A2. Form T661 will be revised to require the business number of each preparer and details about the billing arrangements, including whether contingency fees were used and the amount of the fees payable. In instances where no preparer was involved, the taxpayer will be required to certify that no preparer assisted in any aspect of the preparation of the
SR&ED tax incentive program claim.
Q3. What is the amount of the new penalty that will be applied if prescribed information is missing, incomplete or inaccurate?
A3. The budget proposes to introduce a penalty of $1,000 in respect of each SR&ED tax incentive program claim made by a taxpayer for which prescribed information in respect of the preparation is missing, incomplete or inaccurate.
Q4. Who will be liable for the new penalty?
A4. Where a preparer participates in the preparation of an SR&ED tax incentive program claim, the taxpayer and the preparer will be jointly and severally, or solidarily, liable for the penalty.
Q5. Where can I get more information about the changes to the SR&ED tax incentive program?
A5. The CRA is committed to providing taxpayers with up-to-date information. The CRA encourages taxpayers to check its Web site often. All new forms, policies, and guidelines will be posted as they become available.
Home care services
Supplies of basic health care services and certain health-related assistive services are generally exempt from the GST/HST. Budget 2013 proposes amendments to expand the exemption for homemaker services to reflect current provincial and territorial practices for health-related assistive services delivered to persons in their homes.
Currently, publicly subsidized or funded homemaker services, such as cleaning, laundering, meal preparation and child care rendered to an individual who, due to age, infirmity or disability, requires assistance in his or her home, are exempt from the GST/HST. This exemption does not cover personal care services such as bathing, feeding, and assistance with activities of daily living.
Effective for supplies made after March 21, 2013, the budget proposes to expand the exemption for homemaker services to include publicly subsidized or funded personal care services, rendered to an individual who, due to age, infirmity or disability requires such assistance at home. Accordingly, it is proposed that the definition of “homemaker service” be repealed and the new definition of “home care service” be added. The new definition will include personal care services such as bathing, feeding and assistance with dressing and taking medication as well as household services, such as cleaning, laundering, meal preparation and child care.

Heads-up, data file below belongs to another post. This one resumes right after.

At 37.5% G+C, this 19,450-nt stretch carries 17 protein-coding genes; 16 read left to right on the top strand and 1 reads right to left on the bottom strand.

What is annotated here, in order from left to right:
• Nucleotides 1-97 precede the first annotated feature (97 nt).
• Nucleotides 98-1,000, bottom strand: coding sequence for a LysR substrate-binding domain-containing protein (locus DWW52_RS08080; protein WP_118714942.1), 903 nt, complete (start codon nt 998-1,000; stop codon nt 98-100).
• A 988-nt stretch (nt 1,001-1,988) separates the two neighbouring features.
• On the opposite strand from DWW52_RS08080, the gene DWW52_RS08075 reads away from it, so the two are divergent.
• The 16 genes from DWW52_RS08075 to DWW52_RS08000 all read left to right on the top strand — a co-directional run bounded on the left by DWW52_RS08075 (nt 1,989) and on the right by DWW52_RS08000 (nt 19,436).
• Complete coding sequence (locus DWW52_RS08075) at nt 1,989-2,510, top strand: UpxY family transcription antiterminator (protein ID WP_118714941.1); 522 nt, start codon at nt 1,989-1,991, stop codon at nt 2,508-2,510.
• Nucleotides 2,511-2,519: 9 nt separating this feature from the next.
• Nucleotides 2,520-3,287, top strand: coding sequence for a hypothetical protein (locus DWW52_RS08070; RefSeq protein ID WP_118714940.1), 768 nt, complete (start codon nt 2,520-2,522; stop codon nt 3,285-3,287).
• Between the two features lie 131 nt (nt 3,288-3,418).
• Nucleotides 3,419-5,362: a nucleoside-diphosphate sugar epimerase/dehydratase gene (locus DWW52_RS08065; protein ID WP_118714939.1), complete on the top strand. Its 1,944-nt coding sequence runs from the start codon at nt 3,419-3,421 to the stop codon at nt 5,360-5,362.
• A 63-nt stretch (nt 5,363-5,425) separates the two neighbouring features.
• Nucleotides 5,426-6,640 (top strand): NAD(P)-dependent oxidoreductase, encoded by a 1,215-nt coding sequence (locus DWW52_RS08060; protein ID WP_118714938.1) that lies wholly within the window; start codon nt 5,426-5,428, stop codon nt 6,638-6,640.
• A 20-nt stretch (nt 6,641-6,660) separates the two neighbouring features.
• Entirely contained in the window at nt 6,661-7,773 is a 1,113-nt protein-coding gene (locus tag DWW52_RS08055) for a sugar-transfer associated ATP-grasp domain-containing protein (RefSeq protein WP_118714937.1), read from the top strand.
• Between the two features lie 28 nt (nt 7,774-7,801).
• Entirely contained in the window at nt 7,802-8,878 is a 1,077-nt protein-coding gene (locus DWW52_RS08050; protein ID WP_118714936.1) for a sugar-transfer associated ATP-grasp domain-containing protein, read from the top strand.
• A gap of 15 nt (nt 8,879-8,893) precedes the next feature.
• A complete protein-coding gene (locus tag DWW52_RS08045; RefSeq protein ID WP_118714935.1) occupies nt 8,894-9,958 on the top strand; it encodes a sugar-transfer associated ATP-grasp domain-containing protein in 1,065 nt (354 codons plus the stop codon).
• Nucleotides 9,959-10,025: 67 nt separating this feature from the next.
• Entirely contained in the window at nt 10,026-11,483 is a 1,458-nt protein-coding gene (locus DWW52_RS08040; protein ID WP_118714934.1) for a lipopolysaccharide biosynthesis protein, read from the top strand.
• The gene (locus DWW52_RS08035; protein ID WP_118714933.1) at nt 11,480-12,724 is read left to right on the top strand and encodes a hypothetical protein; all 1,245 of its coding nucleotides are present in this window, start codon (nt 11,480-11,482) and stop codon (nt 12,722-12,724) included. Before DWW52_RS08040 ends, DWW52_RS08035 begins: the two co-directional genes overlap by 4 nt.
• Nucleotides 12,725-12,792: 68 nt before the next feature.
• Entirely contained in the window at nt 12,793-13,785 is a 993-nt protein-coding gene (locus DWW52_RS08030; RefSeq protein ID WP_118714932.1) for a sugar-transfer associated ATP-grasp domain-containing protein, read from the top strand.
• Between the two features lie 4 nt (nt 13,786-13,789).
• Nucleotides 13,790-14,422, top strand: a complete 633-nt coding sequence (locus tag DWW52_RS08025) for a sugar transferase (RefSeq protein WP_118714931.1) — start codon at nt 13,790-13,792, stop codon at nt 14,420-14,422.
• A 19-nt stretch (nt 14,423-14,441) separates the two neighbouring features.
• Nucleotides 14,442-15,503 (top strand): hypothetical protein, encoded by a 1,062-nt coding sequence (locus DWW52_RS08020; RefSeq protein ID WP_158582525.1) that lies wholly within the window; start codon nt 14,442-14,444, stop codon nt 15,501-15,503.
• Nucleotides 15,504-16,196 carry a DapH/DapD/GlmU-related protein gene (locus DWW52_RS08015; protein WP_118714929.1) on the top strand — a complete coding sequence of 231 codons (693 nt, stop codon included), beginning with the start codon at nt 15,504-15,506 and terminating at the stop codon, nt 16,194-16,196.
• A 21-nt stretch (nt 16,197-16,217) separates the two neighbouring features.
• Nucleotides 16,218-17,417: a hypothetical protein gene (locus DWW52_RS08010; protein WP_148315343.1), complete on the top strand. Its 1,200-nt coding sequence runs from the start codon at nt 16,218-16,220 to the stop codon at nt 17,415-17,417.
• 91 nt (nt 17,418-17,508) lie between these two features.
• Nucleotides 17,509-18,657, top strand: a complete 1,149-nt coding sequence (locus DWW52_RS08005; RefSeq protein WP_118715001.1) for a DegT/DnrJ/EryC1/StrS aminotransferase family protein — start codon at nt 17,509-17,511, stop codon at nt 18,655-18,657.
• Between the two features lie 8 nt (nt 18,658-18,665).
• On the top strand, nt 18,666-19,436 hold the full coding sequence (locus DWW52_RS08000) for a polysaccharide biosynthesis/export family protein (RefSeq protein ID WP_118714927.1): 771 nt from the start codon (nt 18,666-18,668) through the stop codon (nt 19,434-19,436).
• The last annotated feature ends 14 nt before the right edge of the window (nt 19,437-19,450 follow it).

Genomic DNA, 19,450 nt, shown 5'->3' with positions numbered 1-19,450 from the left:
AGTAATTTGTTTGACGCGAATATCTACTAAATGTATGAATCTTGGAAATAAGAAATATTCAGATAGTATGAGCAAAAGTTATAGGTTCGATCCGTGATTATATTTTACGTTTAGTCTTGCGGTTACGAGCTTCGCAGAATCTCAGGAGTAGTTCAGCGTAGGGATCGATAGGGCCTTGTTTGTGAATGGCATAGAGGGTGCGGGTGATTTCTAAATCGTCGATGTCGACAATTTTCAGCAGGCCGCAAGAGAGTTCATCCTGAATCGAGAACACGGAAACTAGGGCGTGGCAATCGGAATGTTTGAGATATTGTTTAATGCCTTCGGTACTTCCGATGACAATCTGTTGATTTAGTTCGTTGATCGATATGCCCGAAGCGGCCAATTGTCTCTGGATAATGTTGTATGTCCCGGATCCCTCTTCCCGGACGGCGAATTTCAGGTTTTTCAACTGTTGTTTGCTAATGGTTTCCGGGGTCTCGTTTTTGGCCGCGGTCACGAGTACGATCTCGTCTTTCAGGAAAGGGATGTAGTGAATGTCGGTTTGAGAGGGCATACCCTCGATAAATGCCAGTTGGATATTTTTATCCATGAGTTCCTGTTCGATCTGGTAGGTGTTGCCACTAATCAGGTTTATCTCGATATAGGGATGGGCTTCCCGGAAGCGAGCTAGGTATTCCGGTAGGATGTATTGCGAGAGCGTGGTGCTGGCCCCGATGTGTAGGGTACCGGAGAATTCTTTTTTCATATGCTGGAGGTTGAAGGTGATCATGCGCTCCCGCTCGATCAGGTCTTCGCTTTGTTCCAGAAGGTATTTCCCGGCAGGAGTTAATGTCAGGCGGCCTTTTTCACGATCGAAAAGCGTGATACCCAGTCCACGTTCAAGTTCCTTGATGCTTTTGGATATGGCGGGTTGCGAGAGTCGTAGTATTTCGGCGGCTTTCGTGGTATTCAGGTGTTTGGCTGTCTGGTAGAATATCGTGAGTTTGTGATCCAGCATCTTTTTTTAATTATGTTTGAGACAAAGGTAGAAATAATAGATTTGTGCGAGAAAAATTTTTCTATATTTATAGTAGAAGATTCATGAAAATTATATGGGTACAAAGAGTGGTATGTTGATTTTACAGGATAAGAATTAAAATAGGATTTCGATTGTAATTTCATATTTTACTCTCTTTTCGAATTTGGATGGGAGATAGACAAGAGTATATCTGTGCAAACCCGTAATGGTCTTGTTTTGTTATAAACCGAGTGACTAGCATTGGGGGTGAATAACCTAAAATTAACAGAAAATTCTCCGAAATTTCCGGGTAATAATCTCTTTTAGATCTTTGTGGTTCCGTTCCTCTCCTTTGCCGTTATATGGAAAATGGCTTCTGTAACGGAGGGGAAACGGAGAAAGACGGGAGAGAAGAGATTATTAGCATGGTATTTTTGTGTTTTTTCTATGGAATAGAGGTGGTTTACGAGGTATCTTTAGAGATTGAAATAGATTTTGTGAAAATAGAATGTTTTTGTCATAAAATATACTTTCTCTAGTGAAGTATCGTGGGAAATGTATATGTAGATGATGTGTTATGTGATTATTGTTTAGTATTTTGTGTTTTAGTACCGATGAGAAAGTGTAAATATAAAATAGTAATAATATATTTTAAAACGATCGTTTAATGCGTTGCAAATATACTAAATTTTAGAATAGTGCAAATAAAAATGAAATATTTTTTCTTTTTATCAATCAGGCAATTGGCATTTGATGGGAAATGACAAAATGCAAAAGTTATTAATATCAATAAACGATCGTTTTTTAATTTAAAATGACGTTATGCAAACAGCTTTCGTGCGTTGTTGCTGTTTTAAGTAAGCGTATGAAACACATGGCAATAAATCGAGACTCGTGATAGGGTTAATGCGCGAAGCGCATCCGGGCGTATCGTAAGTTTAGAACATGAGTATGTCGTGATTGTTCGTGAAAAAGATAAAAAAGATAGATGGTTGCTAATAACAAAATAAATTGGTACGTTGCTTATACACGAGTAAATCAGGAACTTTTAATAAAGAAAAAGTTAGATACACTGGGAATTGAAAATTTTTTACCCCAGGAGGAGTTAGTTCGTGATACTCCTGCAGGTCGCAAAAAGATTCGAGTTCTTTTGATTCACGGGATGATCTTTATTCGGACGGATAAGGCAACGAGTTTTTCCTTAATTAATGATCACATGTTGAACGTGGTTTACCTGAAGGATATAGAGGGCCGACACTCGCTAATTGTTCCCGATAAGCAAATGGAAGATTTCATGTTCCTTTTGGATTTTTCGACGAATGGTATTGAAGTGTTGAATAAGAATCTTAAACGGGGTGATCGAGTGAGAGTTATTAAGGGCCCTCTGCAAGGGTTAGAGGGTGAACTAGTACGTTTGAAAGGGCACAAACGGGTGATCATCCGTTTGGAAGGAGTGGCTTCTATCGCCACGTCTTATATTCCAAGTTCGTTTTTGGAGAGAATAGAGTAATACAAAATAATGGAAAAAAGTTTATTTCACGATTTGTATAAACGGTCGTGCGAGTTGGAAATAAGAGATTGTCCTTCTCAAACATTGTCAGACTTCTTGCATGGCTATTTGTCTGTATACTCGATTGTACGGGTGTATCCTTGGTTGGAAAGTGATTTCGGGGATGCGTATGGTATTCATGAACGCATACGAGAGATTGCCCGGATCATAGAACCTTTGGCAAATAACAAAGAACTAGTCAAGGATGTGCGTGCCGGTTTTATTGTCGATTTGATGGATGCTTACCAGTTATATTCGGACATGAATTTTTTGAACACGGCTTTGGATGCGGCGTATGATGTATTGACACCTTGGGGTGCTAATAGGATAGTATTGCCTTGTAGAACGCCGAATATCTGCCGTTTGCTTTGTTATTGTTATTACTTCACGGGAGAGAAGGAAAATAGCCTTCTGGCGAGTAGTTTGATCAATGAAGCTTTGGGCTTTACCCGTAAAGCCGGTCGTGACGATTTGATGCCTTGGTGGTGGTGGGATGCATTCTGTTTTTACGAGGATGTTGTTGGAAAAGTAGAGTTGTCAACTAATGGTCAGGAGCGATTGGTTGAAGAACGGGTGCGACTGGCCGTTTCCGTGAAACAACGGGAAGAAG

Where a service provider charges GST/HST on an exempt supply of a home care service made after March 21, 2013, the supplier may refund or credit the GST/HST to the purchaser. Alternatively, purchasers who have paid an amount as GST/HST on exempt supplies may claim a rebate of tax paid in error using Form GST189, General Application for Rebate of GST/HST. The Canada Revenue Agency (CRA) will not pay rebates in respect of claims for GST/HST paid on supplies of exempt home care services made after March 21, 2013 until after the proposed amendments receive Royal Assent.
Regulations Amending Various GST/HST Regulations, No. 4
The Regulations Amending Various GST/HST Regulations, No. 4 were adopted on April 18, 2013 and were published in the Canada Gazette on May 8, 2013. These regulations include amendments to the Selected Listed Financial Institutions Attribution Method (GST/HST) Regulations and to other regulations relating to financial institutions, to implement the new rules for financial institutions outstanding from the introduction of the HST in Ontario and British Columbia. These regulations also implement rules for financial institutions related to the winding down of the HST in British Columbia.
Reminder – changes to harmonized sales tax in Prince Edward Island and British Columbia
Effective April 1, 2013, Prince Edward Island (P.E.I.) has an HST. The HST rate in P.E.I. is 14% of which 5% represents the federal part and 9% the provincial part.
Effective April 1, 2013, the 12% HST, consisting of a 5% federal part and a 7% provincial part, no longer applies in British Columbia (B.C.). Instead, the GST at 5% and a provincial sales tax apply.
Please go to the CRA “Changes to the Harmonized Sales Tax (HST)” Web page for a complete list of technical publications on these changes for both B.C. and P.E.I.